Friday, November 22, 2019

A Wholly Unselfconscious Choice to be Talking About Wealth Inequality...,


NYPost |  Not content with more than 10 million books sold, a Netflix deal in the high eight figures, a joint publishing advance with husband Barack worth $65 million, a highly profitable world tour, speaking fees that by now surely average around $500,000 per, and a recently acquired waterfront Martha’s Vineyard mansion purchased for $15 million, Michelle Obama is back with another craven money grab.

Billed as a sequel of sorts to Obama’s best-selling memoir, this squat, slim volume, priced at $19.99, is Michelle “now provid[ing] you with the encouragement to find value in your own personal journey,” the publisher says.

“Printed on cream writing paper, with a grosgrain ribbon, foil-stamped cover, and removable half-jacket, ‘Becoming’ … includes thought-provoking prompts designed to help you reflect on your personal and family history: your goals, challenges and dreams; what moves you and brings you hope; and what future you imagine for yourself and your community.”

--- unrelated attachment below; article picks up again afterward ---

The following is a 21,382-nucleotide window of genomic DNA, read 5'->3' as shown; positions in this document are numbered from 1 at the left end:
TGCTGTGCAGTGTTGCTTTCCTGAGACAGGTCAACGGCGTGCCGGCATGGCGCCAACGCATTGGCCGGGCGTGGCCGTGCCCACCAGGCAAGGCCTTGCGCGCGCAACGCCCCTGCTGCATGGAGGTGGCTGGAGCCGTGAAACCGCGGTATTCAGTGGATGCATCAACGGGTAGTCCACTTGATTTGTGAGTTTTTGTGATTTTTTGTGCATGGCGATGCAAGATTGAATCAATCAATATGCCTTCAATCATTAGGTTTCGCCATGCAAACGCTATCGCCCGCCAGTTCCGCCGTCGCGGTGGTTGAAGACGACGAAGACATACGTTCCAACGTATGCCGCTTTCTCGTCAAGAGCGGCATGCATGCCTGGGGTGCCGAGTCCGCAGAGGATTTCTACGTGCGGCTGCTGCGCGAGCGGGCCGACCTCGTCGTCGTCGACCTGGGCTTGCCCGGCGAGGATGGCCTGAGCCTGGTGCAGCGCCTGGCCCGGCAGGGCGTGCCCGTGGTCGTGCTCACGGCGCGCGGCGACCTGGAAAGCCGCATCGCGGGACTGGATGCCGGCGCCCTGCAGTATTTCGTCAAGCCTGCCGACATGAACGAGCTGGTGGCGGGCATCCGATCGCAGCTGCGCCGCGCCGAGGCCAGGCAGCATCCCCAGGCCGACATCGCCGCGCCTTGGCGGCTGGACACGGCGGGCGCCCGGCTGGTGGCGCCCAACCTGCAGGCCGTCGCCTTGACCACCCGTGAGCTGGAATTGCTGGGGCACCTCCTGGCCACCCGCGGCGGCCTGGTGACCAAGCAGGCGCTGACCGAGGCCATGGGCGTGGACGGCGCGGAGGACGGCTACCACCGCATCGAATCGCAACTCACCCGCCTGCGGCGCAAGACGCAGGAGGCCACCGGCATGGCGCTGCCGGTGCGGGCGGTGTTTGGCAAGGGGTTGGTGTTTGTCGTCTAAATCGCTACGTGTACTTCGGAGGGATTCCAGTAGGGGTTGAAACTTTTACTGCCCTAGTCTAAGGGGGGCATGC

Axios |  "We need to stop believing that more and bigger is better. We are chasing the wrong things," former president Barack Obama told a Silicon Valley audience Thursday. 

Why it matters: Obama's warning has an added layer of meaning here, where the tech industry has grown powerful and rich by mastering the art of "scaling up."

The big picture: Speaking at Salesforce's Dreamforce conference, Obama traced many of the problems in today's society to uncertainty fueled by globalization and automation, along with an underlying misconception of what it takes to be satisfied.
  • "What I also see is just this sense of anxiety and rootlessness and uncertainty in so many people some of which is fed by globalization and technology," he said. "So much of the political turmoil we are seeing right now has to do with people feeling materially insecure."
The bigger picture: Technology and globalization have "turbocharged" the anxiety, and we need to deal with the social issues that has created, he said.
  • "Part of the goal of solving big problems is not just a matter of finding the right technical solution," he said. "Part of it is also finding out how do we restore some sense of our common values."